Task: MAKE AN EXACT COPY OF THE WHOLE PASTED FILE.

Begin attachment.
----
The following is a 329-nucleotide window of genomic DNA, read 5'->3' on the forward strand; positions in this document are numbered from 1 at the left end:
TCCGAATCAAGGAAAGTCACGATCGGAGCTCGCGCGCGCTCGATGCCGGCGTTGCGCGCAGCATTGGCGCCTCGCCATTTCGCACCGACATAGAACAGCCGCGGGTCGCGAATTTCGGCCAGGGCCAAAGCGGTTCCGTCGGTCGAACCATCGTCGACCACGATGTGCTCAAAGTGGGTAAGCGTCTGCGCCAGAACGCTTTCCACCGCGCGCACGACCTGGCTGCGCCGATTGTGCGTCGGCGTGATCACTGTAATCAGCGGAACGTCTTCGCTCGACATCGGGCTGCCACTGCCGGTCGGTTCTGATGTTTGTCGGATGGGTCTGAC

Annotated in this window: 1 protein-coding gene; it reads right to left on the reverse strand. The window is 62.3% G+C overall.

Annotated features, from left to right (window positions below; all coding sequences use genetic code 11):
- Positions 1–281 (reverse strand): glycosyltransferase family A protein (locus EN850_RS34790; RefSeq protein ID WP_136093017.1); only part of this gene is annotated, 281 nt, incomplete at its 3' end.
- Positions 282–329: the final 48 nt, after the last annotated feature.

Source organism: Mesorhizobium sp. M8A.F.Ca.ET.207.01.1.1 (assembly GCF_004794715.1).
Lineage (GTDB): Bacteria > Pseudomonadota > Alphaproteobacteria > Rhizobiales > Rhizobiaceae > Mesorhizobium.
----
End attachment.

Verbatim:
The following is a 329-nucleotide window of genomic DNA, read 5'->3' on the forward strand; positions in this document are numbered from 1 at the left end:
TCCGAATCAAGGAAAGTCACGATCGGAGCTCGCGCGCGCTCGATGCCGGCGTTGCGCGCAGCATTGGCGCCTCGCCATTTCGCACCGACATAGAACAGCCGCGGGTCGCGAATTTCGGCCAGGGCCAAAGCGGTTCCGTCGGTCGAACCATCGTCGACCACGATGTGCTCAAAGTGGGTAAGCGTCTGCGCCAGAACGCTTTCCACCGCGCGCACGACCTGGCTGCGCCGATTGTGCGTCGGCGTGATCACTGTAATCAGCGGAACGTCTTCGCTCGACATCGGGCTGCCACTGCCGGTCGGTTCTGATGTTTGTCGGATGGGTCTGAC

Annotated in this window: 1 protein-coding gene; it reads right to left on the reverse strand. The window is 62.3% G+C overall.

Annotated features, from left to right (window positions below; all coding sequences use genetic code 11):
- Positions 1–281 (reverse strand): glycosyltransferase family A protein (locus EN850_RS34790; RefSeq protein ID WP_136093017.1); only part of this gene is annotated, 281 nt, incomplete at its 3' end.
- Positions 282–329: the final 48 nt, after the last annotated feature.

Source organism: Mesorhizobium sp. M8A.F.Ca.ET.207.01.1.1 (assembly GCF_004794715.1).
Lineage (GTDB): Bacteria > Pseudomonadota > Alphaproteobacteria > Rhizobiales > Rhizobiaceae > Mesorhizobium.